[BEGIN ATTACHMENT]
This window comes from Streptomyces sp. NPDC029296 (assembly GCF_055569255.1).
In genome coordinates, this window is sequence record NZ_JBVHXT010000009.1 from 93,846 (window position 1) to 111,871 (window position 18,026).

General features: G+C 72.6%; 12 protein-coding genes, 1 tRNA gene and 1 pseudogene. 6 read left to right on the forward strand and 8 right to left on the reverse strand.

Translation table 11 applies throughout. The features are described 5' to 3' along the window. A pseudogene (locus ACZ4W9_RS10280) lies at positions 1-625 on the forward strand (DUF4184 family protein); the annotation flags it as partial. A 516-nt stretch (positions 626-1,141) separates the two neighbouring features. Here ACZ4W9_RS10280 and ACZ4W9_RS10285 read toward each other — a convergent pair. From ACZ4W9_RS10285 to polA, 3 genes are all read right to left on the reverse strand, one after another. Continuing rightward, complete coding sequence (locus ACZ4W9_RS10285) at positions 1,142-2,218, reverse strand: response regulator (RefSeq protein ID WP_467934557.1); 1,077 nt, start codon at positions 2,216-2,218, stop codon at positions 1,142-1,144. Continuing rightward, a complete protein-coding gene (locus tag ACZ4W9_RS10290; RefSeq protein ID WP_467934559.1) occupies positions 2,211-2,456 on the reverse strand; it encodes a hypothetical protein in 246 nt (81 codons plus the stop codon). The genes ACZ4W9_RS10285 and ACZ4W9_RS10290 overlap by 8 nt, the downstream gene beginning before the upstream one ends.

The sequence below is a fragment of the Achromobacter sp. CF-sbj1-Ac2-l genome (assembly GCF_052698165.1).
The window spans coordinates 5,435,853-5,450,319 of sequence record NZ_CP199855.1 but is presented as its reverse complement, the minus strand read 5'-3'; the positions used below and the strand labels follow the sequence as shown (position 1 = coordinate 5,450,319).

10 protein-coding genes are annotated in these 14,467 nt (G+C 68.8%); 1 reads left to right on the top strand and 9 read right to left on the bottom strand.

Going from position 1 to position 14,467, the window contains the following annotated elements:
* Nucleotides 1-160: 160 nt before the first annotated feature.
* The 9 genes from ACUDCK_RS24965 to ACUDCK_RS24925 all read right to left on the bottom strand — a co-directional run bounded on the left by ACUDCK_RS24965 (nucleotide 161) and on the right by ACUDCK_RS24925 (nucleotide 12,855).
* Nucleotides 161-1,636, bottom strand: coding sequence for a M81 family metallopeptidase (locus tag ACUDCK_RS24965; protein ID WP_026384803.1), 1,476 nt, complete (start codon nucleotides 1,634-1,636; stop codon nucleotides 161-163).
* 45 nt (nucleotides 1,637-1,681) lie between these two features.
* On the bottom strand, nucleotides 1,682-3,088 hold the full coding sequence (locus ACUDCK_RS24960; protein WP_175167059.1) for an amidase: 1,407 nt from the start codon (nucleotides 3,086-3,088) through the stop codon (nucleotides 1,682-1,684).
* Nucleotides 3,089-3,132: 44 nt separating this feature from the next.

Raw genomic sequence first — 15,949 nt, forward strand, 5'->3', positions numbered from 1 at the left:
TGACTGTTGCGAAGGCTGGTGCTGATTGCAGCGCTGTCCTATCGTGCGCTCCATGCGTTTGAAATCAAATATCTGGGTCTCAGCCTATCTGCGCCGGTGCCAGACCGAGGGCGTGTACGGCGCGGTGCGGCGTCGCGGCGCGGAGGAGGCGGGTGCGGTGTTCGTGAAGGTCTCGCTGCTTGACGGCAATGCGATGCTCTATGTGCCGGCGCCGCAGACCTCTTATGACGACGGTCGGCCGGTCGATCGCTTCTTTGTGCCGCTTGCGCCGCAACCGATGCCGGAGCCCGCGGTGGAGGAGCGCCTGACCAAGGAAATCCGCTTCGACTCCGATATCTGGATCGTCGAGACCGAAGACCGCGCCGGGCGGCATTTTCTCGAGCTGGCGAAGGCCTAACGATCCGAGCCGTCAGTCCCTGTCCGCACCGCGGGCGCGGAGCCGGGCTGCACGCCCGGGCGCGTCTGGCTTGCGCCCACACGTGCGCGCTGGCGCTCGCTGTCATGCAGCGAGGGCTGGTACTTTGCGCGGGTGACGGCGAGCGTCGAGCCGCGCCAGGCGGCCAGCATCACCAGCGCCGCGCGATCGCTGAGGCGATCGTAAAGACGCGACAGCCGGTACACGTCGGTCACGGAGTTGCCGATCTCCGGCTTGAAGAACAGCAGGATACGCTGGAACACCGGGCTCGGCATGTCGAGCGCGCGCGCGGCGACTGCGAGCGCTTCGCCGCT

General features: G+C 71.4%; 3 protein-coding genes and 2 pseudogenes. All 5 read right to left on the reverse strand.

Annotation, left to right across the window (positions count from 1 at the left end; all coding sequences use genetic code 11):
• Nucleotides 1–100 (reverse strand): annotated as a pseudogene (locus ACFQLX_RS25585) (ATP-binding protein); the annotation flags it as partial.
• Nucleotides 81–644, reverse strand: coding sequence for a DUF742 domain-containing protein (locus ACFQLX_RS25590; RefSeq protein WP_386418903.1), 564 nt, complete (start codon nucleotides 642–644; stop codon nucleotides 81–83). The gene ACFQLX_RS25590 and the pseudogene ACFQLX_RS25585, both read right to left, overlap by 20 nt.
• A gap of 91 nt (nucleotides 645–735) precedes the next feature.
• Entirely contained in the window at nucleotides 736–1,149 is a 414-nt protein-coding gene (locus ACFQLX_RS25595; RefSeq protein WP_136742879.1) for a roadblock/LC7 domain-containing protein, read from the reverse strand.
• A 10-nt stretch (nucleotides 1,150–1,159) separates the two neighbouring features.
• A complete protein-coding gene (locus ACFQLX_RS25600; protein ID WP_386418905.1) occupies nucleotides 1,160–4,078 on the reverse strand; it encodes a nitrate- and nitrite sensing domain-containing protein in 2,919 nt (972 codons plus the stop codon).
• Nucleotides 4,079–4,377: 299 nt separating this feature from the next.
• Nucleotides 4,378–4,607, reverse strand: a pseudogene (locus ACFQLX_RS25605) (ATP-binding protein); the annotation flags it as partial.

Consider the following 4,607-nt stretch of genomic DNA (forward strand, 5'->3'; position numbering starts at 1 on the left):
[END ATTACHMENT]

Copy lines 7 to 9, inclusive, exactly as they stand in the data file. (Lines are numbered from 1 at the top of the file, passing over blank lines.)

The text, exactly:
10 protein-coding genes are annotated in these 14,467 nt (G+C 68.8%); 1 reads left to right on the top strand and 9 read right to left on the bottom strand.

Going from position 1 to position 14,467, the window contains the following annotated elements:
* Nucleotides 1-160: 160 nt before the first annotated feature.